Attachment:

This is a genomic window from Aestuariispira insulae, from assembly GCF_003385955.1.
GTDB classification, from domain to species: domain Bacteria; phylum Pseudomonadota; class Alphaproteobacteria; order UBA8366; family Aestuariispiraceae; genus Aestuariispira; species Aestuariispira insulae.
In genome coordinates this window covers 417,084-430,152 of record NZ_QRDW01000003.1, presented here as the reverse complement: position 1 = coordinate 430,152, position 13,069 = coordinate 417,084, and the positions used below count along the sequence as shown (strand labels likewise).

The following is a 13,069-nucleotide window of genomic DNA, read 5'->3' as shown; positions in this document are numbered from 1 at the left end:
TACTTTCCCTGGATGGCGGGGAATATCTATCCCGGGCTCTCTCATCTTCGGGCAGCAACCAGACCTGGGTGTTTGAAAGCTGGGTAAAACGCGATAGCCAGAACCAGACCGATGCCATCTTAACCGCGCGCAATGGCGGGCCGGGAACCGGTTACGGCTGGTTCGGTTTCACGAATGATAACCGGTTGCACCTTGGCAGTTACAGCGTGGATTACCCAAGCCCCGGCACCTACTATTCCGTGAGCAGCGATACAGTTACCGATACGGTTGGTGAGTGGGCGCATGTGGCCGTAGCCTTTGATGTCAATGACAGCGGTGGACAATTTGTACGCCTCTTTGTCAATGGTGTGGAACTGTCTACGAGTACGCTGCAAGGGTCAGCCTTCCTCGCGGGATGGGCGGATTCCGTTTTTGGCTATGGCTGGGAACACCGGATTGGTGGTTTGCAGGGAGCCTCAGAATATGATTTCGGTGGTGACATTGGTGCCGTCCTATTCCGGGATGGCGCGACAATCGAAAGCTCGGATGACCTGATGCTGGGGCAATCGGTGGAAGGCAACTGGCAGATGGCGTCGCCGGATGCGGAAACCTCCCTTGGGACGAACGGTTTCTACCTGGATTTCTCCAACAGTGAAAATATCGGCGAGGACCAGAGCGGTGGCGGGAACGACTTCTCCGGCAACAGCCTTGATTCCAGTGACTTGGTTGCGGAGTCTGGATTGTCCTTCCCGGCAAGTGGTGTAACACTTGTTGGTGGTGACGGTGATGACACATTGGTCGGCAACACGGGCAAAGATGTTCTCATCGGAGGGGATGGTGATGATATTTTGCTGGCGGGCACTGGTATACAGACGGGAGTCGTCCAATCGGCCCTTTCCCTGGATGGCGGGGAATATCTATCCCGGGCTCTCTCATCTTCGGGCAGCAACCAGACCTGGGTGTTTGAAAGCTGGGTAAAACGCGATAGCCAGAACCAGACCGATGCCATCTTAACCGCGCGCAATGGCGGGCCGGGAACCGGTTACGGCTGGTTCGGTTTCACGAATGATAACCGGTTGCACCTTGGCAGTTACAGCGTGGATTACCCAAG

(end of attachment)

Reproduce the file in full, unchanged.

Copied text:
This is a genomic window from Aestuariispira insulae, from assembly GCF_003385955.1.
GTDB classification, from domain to species: domain Bacteria; phylum Pseudomonadota; class Alphaproteobacteria; order UBA8366; family Aestuariispiraceae; genus Aestuariispira; species Aestuariispira insulae.
In genome coordinates this window covers 417,084-430,152 of record NZ_QRDW01000003.1, presented here as the reverse complement: position 1 = coordinate 430,152, position 13,069 = coordinate 417,084, and the positions used below count along the sequence as shown (strand labels likewise).

The following is a 13,069-nucleotide window of genomic DNA, read 5'->3' as shown; positions in this document are numbered from 1 at the left end:
TACTTTCCCTGGATGGCGGGGAATATCTATCCCGGGCTCTCTCATCTTCGGGCAGCAACCAGACCTGGGTGTTTGAAAGCTGGGTAAAACGCGATAGCCAGAACCAGACCGATGCCATCTTAACCGCGCGCAATGGCGGGCCGGGAACCGGTTACGGCTGGTTCGGTTTCACGAATGATAACCGGTTGCACCTTGGCAGTTACAGCGTGGATTACCCAAGCCCCGGCACCTACTATTCCGTGAGCAGCGATACAGTTACCGATACGGTTGGTGAGTGGGCGCATGTGGCCGTAGCCTTTGATGTCAATGACAGCGGTGGACAATTTGTACGCCTCTTTGTCAATGGTGTGGAACTGTCTACGAGTACGCTGCAAGGGTCAGCCTTCCTCGCGGGATGGGCGGATTCCGTTTTTGGCTATGGCTGGGAACACCGGATTGGTGGTTTGCAGGGAGCCTCAGAATATGATTTCGGTGGTGACATTGGTGCCGTCCTATTCCGGGATGGCGCGACAATCGAAAGCTCGGATGACCTGATGCTGGGGCAATCGGTGGAAGGCAACTGGCAGATGGCGTCGCCGGATGCGGAAACCTCCCTTGGGACGAACGGTTTCTACCTGGATTTCTCCAACAGTGAAAATATCGGCGAGGACCAGAGCGGTGGCGGGAACGACTTCTCCGGCAACAGCCTTGATTCCAGTGACTTGGTTGCGGAGTCTGGATTGTCCTTCCCGGCAAGTGGTGTAACACTTGTTGGTGGTGACGGTGATGACACATTGGTCGGCAACACGGGCAAAGATGTTCTCATCGGAGGGGATGGTGATGATATTTTGCTGGCGGGCACTGGTATACAGACGGGAGTCGTCCAATCGGCCCTTTCCCTGGATGGCGGGGAATATCTATCCCGGGCTCTCTCATCTTCGGGCAGCAACCAGACCTGGGTGTTTGAAAGCTGGGTAAAACGCGATAGCCAGAACCAGACCGATGCCATCTTAACCGCGCGCAATGGCGGGCCGGGAACCGGTTACGGCTGGTTCGGTTTCACGAATGATAACCGGTTGCACCTTGGCAGTTACAGCGTGGATTACCCAAG